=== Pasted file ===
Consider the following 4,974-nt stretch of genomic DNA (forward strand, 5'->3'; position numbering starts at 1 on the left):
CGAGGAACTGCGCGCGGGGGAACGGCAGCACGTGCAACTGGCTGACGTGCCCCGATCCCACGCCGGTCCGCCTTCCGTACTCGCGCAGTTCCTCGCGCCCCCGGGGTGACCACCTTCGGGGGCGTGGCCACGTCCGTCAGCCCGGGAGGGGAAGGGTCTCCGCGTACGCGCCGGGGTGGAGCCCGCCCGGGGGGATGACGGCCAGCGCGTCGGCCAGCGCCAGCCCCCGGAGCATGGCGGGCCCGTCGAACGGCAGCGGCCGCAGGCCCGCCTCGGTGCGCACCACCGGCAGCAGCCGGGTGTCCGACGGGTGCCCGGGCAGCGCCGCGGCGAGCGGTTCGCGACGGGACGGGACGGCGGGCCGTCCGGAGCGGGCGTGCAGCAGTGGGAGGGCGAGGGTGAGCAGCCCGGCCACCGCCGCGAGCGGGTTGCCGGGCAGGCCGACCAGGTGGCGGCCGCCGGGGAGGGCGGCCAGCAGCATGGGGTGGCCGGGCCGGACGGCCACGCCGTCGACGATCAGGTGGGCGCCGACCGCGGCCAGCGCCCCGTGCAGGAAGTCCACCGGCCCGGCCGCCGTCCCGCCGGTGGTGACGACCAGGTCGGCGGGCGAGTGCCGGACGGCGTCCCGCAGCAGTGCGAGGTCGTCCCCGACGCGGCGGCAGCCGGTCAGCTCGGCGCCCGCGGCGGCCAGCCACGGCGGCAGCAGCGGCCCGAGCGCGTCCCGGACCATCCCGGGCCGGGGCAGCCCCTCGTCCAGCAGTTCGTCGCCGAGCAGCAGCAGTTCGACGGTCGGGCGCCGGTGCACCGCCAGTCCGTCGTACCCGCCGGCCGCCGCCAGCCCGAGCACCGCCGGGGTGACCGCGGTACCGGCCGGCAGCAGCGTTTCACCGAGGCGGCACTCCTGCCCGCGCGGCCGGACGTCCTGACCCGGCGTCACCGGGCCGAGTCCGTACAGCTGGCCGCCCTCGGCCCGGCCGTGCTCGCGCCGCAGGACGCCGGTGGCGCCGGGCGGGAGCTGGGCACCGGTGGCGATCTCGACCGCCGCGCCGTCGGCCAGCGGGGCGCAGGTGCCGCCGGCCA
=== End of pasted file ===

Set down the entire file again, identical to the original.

Consider the following 4,974-nt stretch of genomic DNA (forward strand, 5'->3'; position numbering starts at 1 on the left):
CGAGGAACTGCGCGCGGGGGAACGGCAGCACGTGCAACTGGCTGACGTGCCCCGATCCCACGCCGGTCCGCCTTCCGTACTCGCGCAGTTCCTCGCGCCCCCGGGGTGACCACCTTCGGGGGCGTGGCCACGTCCGTCAGCCCGGGAGGGGAAGGGTCTCCGCGTACGCGCCGGGGTGGAGCCCGCCCGGGGGGATGACGGCCAGCGCGTCGGCCAGCGCCAGCCCCCGGAGCATGGCGGGCCCGTCGAACGGCAGCGGCCGCAGGCCCGCCTCGGTGCGCACCACCGGCAGCAGCCGGGTGTCCGACGGGTGCCCGGGCAGCGCCGCGGCGAGCGGTTCGCGACGGGACGGGACGGCGGGCCGTCCGGAGCGGGCGTGCAGCAGTGGGAGGGCGAGGGTGAGCAGCCCGGCCACCGCCGCGAGCGGGTTGCCGGGCAGGCCGACCAGGTGGCGGCCGCCGGGGAGGGCGGCCAGCAGCATGGGGTGGCCGGGCCGGACGGCCACGCCGTCGACGATCAGGTGGGCGCCGACCGCGGCCAGCGCCCCGTGCAGGAAGTCCACCGGCCCGGCCGCCGTCCCGCCGGTGGTGACGACCAGGTCGGCGGGCGAGTGCCGGACGGCGTCCCGCAGCAGTGCGAGGTCGTCCCCGACGCGGCGGCAGCCGGTCAGCTCGGCGCCCGCGGCGGCCAGCCACGGCGGCAGCAGCGGCCCGAGCGCGTCCCGGACCATCCCGGGCCGGGGCAGCCCCTCGTCCAGCAGTTCGTCGCCGAGCAGCAGCAGTTCGACGGTCGGGCGCCGGTGCACCGCCAGTCCGTCGTACCCGCCGGCCGCCGCCAGCCCGAGCACCGCCGGGGTGACCGCGGTACCGGCCGGCAGCAGCGTTTCACCGAGGCGGCACTCCTGCCCGCGCGGCCGGACGTCCTGACCCGGCGTCACCGGGCCGAGTCCGTACAGCTGGCCGCCCTCGGCCCGGCCGTGCTCGCGCCGCAGGACGCCGGTGGCGCCGGGCGGGAGCTGGGCACCGGTGGCGATCTCGACCGCCGCGCCGTCGGCCAGCGGGGCGCAGGTGCCGCCGGCCA